Sunday Tasmanian - Tassie Living - - WEEK IN MOVIES -

Di­rec­tor: An­drew Stan­ton (WALL-E) Star­ring: The voices of Ellen DeGeneres, Al­bert Brooks, Ed O’Neill, Hayden Ro­lence, Ty Bur­rell, Idris Elba Ver­dict: A sec­ond search party goes quite swim­mingly

DEEP, deep down, Pixar purists sin­cerely wish the gold-stan­dard­set­ting an­i­ma­tion stu­dio didn’t re­visit past glo­ries quite so of­ten.

While Pixar did in­deed craft one of the great­est se­quels of all-time with Toy Story 3, in re­cent years their fol­low-up form (Cars 2, Mon­sters Univer­sity) has been pass­able at best.

Thanks largely to im­pec­ca­ble pro­duc­tion val­ues and top-flight vo­cal per­for­mances, Find­ing Dory swims strongly through bet­ter-thanaver­age wa­ters through­out.

Though a clear notch be­neath its clas­sic pre­de­ces­sor Find­ing Nemo, lively pac­ing and a gen­uinely in­spired fi­nale is sure to leave view­ers of all ages per­fectly happy with what they have seen.

The story takes place a year af­ter the epic search-and-res­cue mis­sion that first brought young Nemo (voiced by Hayden Ro­lence) back into the fam­ily fold.

Nemo and his still-stressed dad Mar­lin (Al­bert Brooks) are now lend­ing a help­ing fin to their for­get­ful friend Dory (Ellen DeGeneres).

The happy-go-lucky blue tang has sud­denly re­mem­bered a painful sep­a­ra­tion from her kindly par­ents some time in the past.

So an­other oceanic odyssey is soon un­der­way to find them, and it isn’t too long un­til Dory has their where­abouts whit­tled down to a ma­rine re­search in­sti­tute in Cal­i­for­nia. Once Dory, Mar­lin, Nemo and an all-new en­tourage of colour­ful sup­port char­ac­ters (the stand­out of which is Ed O’Neill as a surly, sev­en­ten­ta­cled oc­to­pus) are all po­si­tioned in and around the in­sti­tute, the film does lose some cru­cial care­free mo­men­tum. If any­thing, the same­ness of the prin­ci­pal set­ting – with its walled-off en­clo­sures and wa­ter-pipe trans­port sys­tem – re­duces the po­ten­tial for fresh sur­prises with Dory so tan­ta­lis­ingly close to com­plet­ing her mis­sion.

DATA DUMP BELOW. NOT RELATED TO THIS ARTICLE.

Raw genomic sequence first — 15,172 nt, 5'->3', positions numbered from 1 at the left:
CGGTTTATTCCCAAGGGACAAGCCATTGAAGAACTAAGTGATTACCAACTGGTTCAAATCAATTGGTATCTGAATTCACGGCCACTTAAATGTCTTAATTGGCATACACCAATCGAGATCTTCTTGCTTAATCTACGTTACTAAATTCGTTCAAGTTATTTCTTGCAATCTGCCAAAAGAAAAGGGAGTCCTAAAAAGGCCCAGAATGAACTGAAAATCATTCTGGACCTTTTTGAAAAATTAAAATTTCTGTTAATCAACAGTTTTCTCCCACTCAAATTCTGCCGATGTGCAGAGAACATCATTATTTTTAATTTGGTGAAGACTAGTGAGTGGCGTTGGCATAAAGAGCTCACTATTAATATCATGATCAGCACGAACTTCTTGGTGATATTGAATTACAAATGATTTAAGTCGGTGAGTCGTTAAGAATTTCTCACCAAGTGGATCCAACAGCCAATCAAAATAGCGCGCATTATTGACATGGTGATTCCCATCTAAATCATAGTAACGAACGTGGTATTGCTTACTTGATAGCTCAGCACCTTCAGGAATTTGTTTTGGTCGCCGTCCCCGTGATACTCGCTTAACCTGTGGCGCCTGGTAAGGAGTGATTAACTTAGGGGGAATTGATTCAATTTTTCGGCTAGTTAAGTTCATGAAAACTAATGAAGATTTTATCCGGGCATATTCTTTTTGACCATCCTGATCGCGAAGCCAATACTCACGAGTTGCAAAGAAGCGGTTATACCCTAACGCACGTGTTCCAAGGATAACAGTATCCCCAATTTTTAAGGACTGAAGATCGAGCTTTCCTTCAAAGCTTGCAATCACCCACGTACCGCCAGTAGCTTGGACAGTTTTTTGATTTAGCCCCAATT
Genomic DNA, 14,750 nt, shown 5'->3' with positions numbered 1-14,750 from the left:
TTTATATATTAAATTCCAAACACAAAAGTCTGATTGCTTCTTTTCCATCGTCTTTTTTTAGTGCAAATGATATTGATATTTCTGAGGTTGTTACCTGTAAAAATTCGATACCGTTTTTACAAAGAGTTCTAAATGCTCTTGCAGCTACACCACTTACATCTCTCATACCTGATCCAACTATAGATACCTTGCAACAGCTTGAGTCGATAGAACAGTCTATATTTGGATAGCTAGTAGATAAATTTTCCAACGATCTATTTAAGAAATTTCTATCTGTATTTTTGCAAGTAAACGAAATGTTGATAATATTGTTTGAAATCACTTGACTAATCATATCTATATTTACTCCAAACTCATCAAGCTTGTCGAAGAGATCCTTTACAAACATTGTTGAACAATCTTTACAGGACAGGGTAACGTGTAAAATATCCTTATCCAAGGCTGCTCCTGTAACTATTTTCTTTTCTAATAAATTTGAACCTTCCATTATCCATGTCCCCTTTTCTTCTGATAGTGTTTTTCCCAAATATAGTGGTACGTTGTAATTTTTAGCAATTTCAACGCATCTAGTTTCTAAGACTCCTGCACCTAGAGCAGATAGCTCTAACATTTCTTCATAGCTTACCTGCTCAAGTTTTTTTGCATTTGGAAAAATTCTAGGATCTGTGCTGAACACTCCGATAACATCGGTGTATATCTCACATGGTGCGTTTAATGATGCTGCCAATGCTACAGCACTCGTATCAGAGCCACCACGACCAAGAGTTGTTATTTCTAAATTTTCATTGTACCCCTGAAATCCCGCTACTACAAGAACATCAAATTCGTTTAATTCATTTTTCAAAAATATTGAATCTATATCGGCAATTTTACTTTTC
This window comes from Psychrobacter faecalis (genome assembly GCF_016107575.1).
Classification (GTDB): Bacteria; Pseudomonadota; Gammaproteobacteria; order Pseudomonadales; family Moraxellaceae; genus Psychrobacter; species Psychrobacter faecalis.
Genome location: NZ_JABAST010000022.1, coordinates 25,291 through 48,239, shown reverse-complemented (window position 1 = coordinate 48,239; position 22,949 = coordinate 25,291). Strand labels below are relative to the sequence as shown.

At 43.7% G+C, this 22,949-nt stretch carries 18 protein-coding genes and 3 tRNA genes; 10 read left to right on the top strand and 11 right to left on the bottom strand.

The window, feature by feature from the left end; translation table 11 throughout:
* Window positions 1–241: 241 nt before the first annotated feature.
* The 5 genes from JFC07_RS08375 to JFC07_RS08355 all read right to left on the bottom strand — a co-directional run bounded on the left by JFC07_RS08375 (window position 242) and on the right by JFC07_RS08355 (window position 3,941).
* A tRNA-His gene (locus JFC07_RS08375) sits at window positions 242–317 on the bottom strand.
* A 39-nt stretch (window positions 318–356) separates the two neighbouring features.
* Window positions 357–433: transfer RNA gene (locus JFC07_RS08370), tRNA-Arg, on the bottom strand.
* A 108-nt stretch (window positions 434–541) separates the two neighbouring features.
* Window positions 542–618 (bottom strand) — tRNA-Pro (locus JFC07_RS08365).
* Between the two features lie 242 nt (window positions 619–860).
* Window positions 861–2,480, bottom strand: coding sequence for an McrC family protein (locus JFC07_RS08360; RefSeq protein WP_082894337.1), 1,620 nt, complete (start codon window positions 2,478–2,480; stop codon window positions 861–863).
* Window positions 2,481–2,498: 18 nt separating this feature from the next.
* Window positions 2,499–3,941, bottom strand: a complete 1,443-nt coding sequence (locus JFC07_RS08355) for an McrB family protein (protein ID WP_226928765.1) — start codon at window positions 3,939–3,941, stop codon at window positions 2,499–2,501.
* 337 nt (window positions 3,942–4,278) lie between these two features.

How­ever, any con­cerns that Find­ing Dory will be con­tent to ami­ably go with the flow un­til the fi­nal cred­its roll are spec­tac­u­larly quashed with a rip­ping, race-again­st­time fi­nal act.

Un­less two fish driv­ing a semi­trailer on the wrong side of the road on a busy free­way is some­thing you’ve seen be­fore, this hy­per­imag­i­na­tively staged se­quence will stand as one of the truly great ac­tion scenes of 2016.

With an­other stretch of school holidays soon upon us, Find­ing Dory is a good, solid G-rated ef­fort that should be kept near the top of every fam­ily’s must-see list.

(As a wel­come bonus, Pixar have once again bolted on a bril­liant short to the front of this fea­ture. Ti­tled Piper, this beau­ti­ful tale of a lit­tle bird look­ing for food on a busy beach rep­re­sents a huge leap for­ward in photo-re­al­is­tic an­i­ma­tion tech­nol­ogy. Don’t show up late. It is a stun­ner).

Newspapers in English

Newspapers from Australia

© PressReader. All rights reserved.